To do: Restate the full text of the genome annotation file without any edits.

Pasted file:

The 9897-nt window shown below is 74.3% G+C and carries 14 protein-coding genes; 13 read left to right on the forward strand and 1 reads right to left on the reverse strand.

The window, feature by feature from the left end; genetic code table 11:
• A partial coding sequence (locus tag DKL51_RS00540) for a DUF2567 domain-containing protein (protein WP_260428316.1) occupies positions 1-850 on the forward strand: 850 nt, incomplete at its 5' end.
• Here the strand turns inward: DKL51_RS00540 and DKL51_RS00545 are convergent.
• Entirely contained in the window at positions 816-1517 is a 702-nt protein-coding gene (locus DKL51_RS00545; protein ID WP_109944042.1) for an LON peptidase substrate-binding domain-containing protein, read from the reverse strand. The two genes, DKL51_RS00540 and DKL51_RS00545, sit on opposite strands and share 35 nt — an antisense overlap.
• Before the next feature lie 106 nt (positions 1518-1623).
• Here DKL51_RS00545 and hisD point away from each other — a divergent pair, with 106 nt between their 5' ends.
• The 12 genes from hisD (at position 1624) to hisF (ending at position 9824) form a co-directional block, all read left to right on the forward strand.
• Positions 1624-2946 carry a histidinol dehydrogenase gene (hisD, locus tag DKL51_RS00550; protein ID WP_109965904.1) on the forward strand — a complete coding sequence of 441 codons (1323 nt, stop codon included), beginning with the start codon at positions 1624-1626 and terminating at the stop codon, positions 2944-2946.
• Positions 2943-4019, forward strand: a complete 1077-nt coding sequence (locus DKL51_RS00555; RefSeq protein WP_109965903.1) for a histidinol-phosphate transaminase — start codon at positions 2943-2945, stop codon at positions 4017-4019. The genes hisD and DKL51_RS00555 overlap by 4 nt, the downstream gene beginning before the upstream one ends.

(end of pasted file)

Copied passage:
The 9897-nt window shown below is 74.3% G+C and carries 14 protein-coding genes; 13 read left to right on the forward strand and 1 reads right to left on the reverse strand.

The window, feature by feature from the left end; genetic code table 11:
• A partial coding sequence (locus tag DKL51_RS00540) for a DUF2567 domain-containing protein (protein WP_260428316.1) occupies positions 1-850 on the forward strand: 850 nt, incomplete at its 5' end.
• Here the strand turns inward: DKL51_RS00540 and DKL51_RS00545 are convergent.
• Entirely contained in the window at positions 816-1517 is a 702-nt protein-coding gene (locus DKL51_RS00545; protein ID WP_109944042.1) for an LON peptidase substrate-binding domain-containing protein, read from the reverse strand. The two genes, DKL51_RS00540 and DKL51_RS00545, sit on opposite strands and share 35 nt — an antisense overlap.
• Before the next feature lie 106 nt (positions 1518-1623).
• Here DKL51_RS00545 and hisD point away from each other — a divergent pair, with 106 nt between their 5' ends.
• The 12 genes from hisD (at position 1624) to hisF (ending at position 9824) form a co-directional block, all read left to right on the forward strand.
• Positions 1624-2946 carry a histidinol dehydrogenase gene (hisD, locus tag DKL51_RS00550; protein ID WP_109965904.1) on the forward strand — a complete coding sequence of 441 codons (1323 nt, stop codon included), beginning with the start codon at positions 1624-1626 and terminating at the stop codon, positions 2944-2946.
• Positions 2943-4019, forward strand: a complete 1077-nt coding sequence (locus DKL51_RS00555; RefSeq protein WP_109965903.1) for a histidinol-phosphate transaminase — start codon at positions 2943-2945, stop codon at positions 4017-4019. The genes hisD and DKL51_RS00555 overlap by 4 nt, the downstream gene beginning before the upstream one ends.